An electronic benefit card for Georgia's food stamp program sits on the counter of Shinholster Grocery & Meat in Irwinton, Ga., Nov. 21, 2013.
Bryan Meltz/The New York Times/Redux

The foolish farce surrounding ‘food-stamp fraud’

It’s widely assumed that congressional Republicans, working with a Republican White House, will go after social-insurance programs with a vengeance next year, and the most economically vulnerable Americans are likely to face new hardships. GOP allies know that the public might be more tolerant of drastic cuts if the public distrusts the public programs themselves.

The Rachel Maddow Show, 12/28/16, 9:27 PM ET

The “food stamp fraud” farce

The Nation’s National Affairs Correspondent Joan Walsh talks to Ari Melber about why conservative media is misinforming the white working class about food stamps, and turning them against a benefit they need.
And with that in mind, Fox News ran a curious report this week.
Food stamp fraud is at an all-time high, with cases this year including a state lawmaker and even a millionaire.

According to the USDA, $70 million of taxpayer money was wasted in 2016 due to food stamp fraud.
On Twitter, Fox News asked, “Food stamp fraud at all-time high: Is it time to end the program?”

Taking the report at face value, the question is bizarre. The federal Supplemental Nutrition Assistance Program, generally known as food stamps, is a nearly $71 billion program. If $70 million helps provide food for people who shouldn’t receive assistance, that’s 0.09% of the overall budget. In other words, according to Fox’s report, 99.91% of the money Washington spends on food stamps is spent appropriately. That’s an amazingly successful program.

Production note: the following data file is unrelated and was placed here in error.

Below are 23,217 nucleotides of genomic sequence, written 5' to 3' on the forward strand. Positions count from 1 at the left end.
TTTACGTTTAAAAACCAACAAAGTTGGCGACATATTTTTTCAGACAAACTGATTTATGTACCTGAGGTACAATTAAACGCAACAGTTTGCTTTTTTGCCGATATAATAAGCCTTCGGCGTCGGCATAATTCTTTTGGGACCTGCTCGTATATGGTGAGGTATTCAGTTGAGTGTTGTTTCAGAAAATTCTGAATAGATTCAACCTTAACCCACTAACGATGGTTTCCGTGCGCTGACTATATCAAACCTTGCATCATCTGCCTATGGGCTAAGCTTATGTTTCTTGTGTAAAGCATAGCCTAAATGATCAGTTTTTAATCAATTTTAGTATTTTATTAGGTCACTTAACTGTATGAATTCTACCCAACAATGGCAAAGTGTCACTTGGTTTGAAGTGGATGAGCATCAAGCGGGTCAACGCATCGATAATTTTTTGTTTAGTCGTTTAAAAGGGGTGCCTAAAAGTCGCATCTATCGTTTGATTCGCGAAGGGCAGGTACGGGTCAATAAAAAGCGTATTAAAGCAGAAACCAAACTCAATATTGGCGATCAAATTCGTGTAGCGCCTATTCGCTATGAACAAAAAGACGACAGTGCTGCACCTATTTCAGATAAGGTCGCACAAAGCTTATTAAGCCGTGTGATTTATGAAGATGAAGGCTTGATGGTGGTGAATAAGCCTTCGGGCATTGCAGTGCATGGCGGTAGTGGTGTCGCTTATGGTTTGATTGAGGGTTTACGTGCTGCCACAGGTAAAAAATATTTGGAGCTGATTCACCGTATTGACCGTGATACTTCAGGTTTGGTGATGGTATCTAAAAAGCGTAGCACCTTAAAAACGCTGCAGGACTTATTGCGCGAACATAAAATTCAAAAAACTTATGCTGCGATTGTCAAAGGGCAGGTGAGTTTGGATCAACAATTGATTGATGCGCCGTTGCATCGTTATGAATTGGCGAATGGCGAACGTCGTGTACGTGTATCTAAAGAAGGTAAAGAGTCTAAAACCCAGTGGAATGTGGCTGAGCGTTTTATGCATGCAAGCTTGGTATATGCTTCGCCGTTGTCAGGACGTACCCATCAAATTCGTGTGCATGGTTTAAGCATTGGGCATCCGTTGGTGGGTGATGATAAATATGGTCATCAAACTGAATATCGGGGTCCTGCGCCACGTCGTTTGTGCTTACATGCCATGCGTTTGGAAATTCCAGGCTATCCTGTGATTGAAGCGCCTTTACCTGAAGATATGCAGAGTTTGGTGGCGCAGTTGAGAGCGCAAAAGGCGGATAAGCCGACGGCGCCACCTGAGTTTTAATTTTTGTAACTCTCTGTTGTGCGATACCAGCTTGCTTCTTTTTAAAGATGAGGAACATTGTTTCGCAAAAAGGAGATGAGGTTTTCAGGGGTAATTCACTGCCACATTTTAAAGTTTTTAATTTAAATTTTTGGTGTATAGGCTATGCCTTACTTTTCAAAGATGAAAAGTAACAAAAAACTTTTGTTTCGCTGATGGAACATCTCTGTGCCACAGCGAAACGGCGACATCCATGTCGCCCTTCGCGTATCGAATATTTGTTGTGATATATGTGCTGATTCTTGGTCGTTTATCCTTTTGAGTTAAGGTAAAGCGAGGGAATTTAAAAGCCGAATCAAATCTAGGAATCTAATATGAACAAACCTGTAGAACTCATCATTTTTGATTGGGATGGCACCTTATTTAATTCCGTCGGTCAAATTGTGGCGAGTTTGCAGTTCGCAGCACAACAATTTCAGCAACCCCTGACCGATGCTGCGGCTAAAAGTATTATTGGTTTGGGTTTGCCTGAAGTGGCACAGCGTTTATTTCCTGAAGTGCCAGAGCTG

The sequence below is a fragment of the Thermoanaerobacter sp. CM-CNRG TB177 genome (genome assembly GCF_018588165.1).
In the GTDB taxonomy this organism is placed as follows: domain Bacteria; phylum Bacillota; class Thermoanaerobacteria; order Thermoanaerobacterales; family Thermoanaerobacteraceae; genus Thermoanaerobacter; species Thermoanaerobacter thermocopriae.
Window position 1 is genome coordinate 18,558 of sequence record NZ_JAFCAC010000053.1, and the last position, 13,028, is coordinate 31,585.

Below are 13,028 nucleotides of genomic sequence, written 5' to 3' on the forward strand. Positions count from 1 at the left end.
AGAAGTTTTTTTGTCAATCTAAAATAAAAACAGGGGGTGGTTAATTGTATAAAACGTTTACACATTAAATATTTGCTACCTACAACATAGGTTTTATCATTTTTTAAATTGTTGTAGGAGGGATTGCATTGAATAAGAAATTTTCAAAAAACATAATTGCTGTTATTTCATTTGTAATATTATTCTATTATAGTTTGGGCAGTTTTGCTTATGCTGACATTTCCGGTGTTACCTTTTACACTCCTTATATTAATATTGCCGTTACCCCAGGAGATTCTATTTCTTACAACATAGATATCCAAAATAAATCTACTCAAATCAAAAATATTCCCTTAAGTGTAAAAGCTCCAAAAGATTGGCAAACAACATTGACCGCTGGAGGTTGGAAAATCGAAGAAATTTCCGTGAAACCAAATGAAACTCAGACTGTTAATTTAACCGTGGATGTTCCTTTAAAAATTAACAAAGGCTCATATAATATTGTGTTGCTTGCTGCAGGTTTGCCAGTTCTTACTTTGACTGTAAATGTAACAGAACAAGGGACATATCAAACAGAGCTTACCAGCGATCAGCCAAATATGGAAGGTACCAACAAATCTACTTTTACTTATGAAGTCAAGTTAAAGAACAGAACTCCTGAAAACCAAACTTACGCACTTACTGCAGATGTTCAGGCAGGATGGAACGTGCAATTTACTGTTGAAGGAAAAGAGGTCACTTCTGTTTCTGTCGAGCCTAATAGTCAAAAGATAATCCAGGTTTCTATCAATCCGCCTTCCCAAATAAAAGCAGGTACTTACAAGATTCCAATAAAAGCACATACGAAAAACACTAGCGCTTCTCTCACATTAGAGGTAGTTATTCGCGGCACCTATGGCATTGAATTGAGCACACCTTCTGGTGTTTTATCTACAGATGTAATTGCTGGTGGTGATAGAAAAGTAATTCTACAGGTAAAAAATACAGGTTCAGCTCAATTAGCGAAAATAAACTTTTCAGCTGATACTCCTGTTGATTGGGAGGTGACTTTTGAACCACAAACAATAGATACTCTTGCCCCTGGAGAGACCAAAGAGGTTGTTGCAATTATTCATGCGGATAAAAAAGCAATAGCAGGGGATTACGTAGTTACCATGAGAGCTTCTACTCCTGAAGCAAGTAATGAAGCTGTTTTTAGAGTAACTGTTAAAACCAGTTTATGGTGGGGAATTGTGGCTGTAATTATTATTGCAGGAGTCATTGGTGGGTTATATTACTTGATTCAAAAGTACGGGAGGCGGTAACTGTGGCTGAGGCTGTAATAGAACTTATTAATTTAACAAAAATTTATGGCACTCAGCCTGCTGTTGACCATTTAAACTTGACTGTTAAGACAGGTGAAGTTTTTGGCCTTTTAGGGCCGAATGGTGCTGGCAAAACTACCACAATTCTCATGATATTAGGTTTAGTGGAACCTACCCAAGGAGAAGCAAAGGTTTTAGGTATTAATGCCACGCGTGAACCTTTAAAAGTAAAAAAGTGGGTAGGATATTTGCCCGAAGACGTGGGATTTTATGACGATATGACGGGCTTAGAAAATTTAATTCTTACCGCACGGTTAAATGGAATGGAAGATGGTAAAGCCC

What’s more, if we continue to take Fox’s report at face value, since when do we “end” public programs in reaction to tiny amounts of fraud? If someone found 0.09% of misspent money in the Pentagon budget, wouldn’t it be silly to say we should scrap the Defense Department?

But here’s the best part: there’s no reason at all to take Fox’s report at face value.

As Ari Melber noted on last night’s show, Fox sourced the Agriculture Department, but the Agriculture Department hasn’t put out any new information about fraud. When we called the agency yesterday, department officials said they didn’t know where Fox came up with the figure.

What’s more, the claim that food-stamp fraud is “at an all-time high” also appears to be incorrect, and the evidence suggests fraud in the system is far less common than it was in years past.

So we’re left with a Fox report that got every relevant detail wrong. As for why the network made this mistake, one can only speculate, but don’t be too surprised if Republicans try to slash food assistance to low-income families next year, citing this Fox report to bolster their plans.

food insecurity, Food Stamps and Fox News

The foolish farce surrounding 'food-stamp fraud'